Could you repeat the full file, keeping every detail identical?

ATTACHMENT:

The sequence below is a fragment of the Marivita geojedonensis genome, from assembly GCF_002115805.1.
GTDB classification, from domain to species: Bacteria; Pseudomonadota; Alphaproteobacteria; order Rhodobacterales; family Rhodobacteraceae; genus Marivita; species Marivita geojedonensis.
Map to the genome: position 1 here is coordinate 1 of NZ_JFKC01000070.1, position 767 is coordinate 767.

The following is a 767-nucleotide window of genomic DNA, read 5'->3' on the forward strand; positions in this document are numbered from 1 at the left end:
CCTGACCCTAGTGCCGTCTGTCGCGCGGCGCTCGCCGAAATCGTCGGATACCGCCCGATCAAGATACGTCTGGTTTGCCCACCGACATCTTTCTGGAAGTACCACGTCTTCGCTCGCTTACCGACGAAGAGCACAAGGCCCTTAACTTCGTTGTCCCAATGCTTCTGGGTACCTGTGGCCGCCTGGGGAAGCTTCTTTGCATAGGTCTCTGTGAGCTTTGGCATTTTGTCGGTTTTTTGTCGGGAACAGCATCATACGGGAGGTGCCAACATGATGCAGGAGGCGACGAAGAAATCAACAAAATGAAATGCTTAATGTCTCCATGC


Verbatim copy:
The sequence below is a fragment of the Marivita geojedonensis genome, from assembly GCF_002115805.1.
GTDB classification, from domain to species: Bacteria; Pseudomonadota; Alphaproteobacteria; order Rhodobacterales; family Rhodobacteraceae; genus Marivita; species Marivita geojedonensis.
Map to the genome: position 1 here is coordinate 1 of NZ_JFKC01000070.1, position 767 is coordinate 767.

The following is a 767-nucleotide window of genomic DNA, read 5'->3' on the forward strand; positions in this document are numbered from 1 at the left end:
CCTGACCCTAGTGCCGTCTGTCGCGCGGCGCTCGCCGAAATCGTCGGATACCGCCCGATCAAGATACGTCTGGTTTGCCCACCGACATCTTTCTGGAAGTACCACGTCTTCGCTCGCTTACCGACGAAGAGCACAAGGCCCTTAACTTCGTTGTCCCAATGCTTCTGGGTACCTGTGGCCGCCTGGGGAAGCTTCTTTGCATAGGTCTCTGTGAGCTTTGGCATTTTGTCGGTTTTTTGTCGGGAACAGCATCATACGGGAGGTGCCAACATGATGCAGGAGGCGACGAAGAAATCAACAAAATGAAATGCTTAATGTCTCCATGC